6 found
  1. Applied ontology: Focusing on content.Nicola Guarino & Mark A. Musen - 2005 - Applied ontology 1 (1):1-5.
    In a world that is overflowing with journals and other outlets for scientific publication, the appearance of any new periodical requires some justification. There are already more journals than we can read and more conferences than we can attend. In the case of applied Ontology, we believe that the creation of anew journal not only is completely justifiable, it is downright exciting. For too long, workers in computer science have assumed that content comes for free. “Theory” in computer science has (...)
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  2. National Center for Biomedical Ontology: Advancing biomedicine through structured organization of scientific knowledge.Daniel L. Rubin, Suzanna E. Lewis, Chris J. Mungall, Misra Sima, Westerfield Monte, Ashburner Michael, Christopher G. Chute, Ida Sim, Harold Solbrig, M. A. Storey, Barry Smith, John D. Richter, Natasha Noy & Mark A. Musen - 2006 - Omics: A Journal of Integrative Biology 10 (2):185-198.
    The National Center for Biomedical Ontology is a consortium that comprises leading informaticians, biologists, clinicians, and ontologists, funded by the National Institutes of Health (NIH) Roadmap, to develop innovative technology and methods that allow scientists to record, manage, and disseminate biomedical information and knowledge in machine-processable form. The goals of the Center are (1) to help unify the divergent and isolated efforts in ontology development by promoting high quality open-source, standards-based tools to create, manage, and use ontologies, (2) to create (...)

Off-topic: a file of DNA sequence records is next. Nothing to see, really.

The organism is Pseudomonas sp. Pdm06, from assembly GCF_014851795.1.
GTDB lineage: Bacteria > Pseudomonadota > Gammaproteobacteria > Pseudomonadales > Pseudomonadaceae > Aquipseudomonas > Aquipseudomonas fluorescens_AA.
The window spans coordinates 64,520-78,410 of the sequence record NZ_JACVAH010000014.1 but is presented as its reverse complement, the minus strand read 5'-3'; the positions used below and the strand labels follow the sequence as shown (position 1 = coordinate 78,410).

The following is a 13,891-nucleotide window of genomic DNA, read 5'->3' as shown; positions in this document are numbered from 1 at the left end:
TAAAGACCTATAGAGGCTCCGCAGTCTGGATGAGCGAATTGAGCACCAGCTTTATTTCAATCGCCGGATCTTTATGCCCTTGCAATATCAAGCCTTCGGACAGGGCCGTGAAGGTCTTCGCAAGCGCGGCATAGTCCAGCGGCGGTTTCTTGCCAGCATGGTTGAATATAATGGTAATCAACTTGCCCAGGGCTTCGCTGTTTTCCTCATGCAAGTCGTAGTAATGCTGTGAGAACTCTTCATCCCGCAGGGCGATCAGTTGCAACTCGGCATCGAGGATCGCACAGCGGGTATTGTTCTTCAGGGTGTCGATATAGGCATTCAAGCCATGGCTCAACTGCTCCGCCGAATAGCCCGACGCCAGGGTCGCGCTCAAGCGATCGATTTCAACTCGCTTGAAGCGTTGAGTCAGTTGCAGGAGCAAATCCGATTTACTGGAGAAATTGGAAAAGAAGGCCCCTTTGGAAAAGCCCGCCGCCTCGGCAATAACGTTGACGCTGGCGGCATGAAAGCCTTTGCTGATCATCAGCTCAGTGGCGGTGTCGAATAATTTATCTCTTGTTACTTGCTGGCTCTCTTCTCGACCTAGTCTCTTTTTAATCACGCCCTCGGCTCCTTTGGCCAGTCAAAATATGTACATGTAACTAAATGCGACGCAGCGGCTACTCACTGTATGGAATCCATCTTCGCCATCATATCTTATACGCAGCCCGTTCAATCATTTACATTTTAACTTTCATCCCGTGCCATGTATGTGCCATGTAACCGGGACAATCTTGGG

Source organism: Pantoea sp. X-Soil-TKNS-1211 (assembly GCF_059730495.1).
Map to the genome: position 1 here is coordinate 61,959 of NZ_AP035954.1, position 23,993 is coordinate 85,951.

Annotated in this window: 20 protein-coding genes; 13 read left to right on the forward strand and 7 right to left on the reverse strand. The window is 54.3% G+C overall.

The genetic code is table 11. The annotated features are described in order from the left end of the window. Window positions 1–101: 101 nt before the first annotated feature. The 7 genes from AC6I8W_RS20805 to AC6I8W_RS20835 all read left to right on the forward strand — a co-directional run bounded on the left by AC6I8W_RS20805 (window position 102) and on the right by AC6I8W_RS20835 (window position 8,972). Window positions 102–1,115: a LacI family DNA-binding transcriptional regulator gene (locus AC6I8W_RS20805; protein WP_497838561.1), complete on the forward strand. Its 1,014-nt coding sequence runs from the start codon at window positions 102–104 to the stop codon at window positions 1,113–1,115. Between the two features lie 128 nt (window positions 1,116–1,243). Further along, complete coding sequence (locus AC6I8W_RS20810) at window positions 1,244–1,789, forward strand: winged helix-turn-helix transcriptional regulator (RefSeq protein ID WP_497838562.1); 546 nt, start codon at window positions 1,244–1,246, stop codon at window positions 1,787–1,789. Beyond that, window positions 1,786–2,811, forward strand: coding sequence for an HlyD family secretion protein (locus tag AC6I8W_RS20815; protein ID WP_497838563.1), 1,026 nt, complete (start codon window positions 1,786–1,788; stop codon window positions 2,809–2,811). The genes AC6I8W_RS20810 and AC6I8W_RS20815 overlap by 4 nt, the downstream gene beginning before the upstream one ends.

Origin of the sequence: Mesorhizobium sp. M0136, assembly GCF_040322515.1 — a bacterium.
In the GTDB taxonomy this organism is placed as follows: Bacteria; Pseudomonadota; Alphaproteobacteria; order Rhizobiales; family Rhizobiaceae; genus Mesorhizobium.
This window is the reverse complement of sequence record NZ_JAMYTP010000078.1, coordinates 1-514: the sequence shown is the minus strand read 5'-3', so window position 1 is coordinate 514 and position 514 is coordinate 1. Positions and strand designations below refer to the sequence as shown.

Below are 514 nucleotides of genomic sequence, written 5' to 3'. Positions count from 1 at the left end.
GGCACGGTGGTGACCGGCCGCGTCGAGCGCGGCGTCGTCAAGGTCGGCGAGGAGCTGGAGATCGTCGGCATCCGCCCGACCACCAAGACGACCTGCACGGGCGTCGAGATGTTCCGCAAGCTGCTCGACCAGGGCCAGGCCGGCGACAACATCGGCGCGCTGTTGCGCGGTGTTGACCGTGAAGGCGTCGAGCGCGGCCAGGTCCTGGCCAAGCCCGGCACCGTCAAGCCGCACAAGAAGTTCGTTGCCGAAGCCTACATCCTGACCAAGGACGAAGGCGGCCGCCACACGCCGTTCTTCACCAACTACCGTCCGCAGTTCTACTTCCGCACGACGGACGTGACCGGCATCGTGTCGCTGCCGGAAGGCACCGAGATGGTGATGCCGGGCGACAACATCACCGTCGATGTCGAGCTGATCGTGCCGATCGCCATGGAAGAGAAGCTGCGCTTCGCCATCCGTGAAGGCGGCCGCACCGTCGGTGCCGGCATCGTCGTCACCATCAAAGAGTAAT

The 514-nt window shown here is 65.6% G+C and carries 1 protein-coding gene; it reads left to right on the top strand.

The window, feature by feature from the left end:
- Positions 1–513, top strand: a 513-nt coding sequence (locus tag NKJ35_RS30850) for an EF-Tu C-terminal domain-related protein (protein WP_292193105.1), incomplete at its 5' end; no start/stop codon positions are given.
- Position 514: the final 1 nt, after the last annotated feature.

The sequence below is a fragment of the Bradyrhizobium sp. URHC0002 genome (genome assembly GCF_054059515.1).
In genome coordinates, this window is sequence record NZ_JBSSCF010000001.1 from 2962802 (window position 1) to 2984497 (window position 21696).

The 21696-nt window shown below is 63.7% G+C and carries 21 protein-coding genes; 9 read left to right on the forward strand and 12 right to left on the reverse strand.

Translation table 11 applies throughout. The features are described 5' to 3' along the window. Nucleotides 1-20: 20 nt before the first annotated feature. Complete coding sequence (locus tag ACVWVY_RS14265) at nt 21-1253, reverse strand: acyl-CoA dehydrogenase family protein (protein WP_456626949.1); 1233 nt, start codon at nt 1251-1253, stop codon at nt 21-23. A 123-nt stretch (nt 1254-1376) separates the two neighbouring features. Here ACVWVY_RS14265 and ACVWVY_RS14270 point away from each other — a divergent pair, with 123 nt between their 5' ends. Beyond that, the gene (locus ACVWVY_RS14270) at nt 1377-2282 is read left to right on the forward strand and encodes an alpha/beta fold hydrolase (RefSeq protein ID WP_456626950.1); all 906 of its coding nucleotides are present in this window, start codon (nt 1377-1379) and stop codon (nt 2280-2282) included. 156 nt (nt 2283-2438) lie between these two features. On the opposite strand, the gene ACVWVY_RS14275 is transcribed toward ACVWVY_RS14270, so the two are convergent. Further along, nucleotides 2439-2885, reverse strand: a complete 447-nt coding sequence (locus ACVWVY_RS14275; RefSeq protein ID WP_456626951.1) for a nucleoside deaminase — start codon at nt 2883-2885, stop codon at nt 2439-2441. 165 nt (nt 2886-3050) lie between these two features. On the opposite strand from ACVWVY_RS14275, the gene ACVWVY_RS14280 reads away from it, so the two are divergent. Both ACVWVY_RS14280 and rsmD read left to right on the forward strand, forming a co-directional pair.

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  3. The National Center for Biomedical Ontology.Mark A. Musen, Natalya F. Noy, Nigam H. Shah, Patricia L. Whetzel, Christopher G. Chute, Margaret-Anne Story & Barry Smith - 2012 - Journal of the American Medical Informatics Association 19 (2):190-195.
    The National Center for Biomedical Ontology is now in its seventh year. The goals of this National Center for Biomedical Computing are to: create and maintain a repository of biomedical ontologies and terminologies; build tools and web services to enable the use of ontologies and terminologies in clinical and translational research; educate their trainees and the scientific community broadly about biomedical ontology and ontology-based technology and best practices; and collaborate with a variety of groups who develop and use ontologies and (...)
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    Task modeling with reusable problem-solving methods.Henrik Eriksson, Yuval Shahar, Samson W. Tu, Angel R. Puerta & Mark A. Musen - 1995 - Artificial Intelligence 79 (2):293-326.
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    Ten years of Applied Ontology.Nicola Guarino & Mark A. Musen - 2015 - Applied ontology 10 (3-4):169-170.
    This is a short editorial to introduce the double issue of Applied Ontology that celebrates the journal's tenth anniversary. At a time when information technology of all kinds depends on the use of explicit ontologies, our journal addresses the modeling issues that underlie the next generation of computational systems. As the editors of Applied Ontology, we are excited by how far we have come in the past decade and by the opportunities that await our research community.
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    Representing the NCI Thesaurus in OWL DL: Modeling tools help modeling languages.Natalya F. Noy, Sherri de Coronado, Harold Solbrig, Gilberto Fragoso, Frank W. Hartel & Mark A. Musen - 2008 - Applied ontology 3 (3):173-190.